Chapter 5. Working on a Unix System
Unix has a wealth of functions, and you'll want to be aware of a particular subset of them before you start running programs and collecting data. In Chapter 4, we talked about how to organize and manage your files in Unix, as well as how to move around the filesystem. In this chapter we take you on a whirlwind tour through the common Unix commands you'll need to know to work efficiently. We discuss the Unix shell itself, issuing commands in Unix, viewing, editing, and extracting information from your files, shell scripts, and working in a multiuser environment.
Once you've learned to use some of these Unix commands, you'll find that they are astonishingly powerful and flexible, allowing you to modify files in ways that are impossible, or at least not easy, with a conventional word-processing program. For example, with a single command you can find all the instances of a pattern in every file under your home directory. A few simple tricks can create a script that will process every file in your source data directory identically. Another simple script can update a customized local copy of a database every night while you're sleeping.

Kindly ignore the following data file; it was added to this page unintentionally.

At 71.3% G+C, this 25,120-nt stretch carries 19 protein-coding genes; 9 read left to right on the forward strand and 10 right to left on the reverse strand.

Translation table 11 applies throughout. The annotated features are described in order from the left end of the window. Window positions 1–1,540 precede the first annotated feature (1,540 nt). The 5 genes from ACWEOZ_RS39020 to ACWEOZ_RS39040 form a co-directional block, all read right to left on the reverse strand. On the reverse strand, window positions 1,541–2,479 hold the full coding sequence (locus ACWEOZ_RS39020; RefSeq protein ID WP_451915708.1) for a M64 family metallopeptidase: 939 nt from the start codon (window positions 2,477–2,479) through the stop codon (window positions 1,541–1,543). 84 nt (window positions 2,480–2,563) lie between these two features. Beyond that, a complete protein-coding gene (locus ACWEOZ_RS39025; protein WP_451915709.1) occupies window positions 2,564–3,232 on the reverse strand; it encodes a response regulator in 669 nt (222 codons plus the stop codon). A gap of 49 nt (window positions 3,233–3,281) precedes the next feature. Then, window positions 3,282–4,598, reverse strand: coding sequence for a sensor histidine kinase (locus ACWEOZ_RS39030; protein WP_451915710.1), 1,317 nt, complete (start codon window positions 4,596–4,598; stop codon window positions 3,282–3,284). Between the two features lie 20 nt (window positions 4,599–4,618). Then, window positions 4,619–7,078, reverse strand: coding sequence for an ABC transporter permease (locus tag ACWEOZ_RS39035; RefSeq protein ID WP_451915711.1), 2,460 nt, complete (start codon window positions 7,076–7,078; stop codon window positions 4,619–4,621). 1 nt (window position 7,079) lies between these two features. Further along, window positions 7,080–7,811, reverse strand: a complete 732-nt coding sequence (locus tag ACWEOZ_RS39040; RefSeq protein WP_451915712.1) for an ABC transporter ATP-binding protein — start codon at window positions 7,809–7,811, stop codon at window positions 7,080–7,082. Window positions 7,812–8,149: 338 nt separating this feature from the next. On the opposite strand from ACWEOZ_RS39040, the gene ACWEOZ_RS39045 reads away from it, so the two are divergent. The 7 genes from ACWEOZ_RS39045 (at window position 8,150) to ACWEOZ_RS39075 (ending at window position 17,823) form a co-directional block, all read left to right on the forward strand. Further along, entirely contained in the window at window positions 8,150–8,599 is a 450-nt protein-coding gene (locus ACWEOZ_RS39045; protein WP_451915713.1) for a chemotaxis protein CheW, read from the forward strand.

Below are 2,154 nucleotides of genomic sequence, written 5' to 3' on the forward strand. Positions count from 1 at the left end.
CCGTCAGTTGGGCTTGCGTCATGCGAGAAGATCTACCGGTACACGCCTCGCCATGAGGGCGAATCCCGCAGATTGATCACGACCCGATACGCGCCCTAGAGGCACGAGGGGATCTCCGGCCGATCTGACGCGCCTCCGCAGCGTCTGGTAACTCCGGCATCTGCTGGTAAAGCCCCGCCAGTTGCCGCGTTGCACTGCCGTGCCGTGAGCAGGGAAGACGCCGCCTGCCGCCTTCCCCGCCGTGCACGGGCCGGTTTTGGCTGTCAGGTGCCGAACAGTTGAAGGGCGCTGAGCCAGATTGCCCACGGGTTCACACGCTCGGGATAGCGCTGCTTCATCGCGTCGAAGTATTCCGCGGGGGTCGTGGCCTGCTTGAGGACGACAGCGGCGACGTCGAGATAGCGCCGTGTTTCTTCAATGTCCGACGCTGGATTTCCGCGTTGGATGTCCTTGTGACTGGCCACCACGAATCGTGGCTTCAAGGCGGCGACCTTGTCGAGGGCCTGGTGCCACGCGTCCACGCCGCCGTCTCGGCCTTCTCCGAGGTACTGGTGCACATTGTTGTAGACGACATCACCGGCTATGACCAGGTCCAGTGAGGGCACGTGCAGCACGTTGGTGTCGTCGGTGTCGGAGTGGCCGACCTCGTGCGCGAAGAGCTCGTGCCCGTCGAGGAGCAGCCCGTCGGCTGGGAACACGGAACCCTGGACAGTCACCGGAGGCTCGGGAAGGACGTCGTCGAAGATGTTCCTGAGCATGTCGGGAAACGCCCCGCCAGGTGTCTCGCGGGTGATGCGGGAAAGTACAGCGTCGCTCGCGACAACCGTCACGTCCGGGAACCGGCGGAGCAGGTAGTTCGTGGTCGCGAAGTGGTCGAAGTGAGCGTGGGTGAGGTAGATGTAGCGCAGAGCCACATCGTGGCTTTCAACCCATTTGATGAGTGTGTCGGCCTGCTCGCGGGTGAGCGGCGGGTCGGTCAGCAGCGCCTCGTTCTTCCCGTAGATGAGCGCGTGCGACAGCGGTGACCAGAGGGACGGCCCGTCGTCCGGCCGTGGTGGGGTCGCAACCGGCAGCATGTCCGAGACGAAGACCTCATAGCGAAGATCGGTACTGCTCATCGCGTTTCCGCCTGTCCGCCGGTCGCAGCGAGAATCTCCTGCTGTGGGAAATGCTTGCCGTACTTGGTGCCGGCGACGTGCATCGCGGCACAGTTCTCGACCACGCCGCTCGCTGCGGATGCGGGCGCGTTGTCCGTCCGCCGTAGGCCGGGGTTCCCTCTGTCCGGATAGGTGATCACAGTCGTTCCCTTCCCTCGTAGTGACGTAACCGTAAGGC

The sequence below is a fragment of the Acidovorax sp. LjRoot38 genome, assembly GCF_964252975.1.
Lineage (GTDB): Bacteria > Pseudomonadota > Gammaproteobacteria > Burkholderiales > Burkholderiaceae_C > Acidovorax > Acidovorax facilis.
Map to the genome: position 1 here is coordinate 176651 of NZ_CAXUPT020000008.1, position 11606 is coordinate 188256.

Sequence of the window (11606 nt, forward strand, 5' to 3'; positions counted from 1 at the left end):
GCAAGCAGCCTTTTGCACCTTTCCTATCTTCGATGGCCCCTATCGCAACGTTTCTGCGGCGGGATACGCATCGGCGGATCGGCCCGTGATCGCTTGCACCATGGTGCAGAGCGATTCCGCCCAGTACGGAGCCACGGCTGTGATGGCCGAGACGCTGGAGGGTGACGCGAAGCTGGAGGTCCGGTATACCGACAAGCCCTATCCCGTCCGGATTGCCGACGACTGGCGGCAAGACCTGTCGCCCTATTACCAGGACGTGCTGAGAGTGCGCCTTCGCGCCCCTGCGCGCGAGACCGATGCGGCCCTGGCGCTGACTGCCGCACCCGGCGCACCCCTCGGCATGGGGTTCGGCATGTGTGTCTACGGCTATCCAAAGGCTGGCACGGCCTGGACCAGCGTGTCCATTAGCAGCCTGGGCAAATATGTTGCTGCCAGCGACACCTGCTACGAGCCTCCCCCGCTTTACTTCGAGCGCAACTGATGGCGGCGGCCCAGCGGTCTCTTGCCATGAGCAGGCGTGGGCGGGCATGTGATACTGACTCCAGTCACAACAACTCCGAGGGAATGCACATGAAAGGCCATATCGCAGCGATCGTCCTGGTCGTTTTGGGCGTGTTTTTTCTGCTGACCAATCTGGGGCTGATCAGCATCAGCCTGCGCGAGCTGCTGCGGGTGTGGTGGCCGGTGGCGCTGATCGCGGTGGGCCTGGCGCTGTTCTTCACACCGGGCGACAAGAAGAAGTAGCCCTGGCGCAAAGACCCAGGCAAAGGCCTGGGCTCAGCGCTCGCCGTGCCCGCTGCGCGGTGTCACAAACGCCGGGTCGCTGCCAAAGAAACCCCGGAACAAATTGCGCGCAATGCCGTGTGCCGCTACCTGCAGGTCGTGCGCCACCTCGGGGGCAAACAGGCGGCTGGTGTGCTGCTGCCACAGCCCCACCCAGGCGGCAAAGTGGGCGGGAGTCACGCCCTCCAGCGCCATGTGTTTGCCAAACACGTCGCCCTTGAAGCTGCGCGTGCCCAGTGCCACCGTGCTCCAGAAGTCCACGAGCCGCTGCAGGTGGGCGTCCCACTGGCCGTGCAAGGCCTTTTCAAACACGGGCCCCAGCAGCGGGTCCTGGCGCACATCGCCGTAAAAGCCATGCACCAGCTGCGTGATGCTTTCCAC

The Unix Shell
When you log into a Unix system or open a new window in your system's window manager interface, the system automatically starts a program called a shell for you. The shell program interprets the commands you enter and provides you with a working environment and an interface to the operating system. It's ...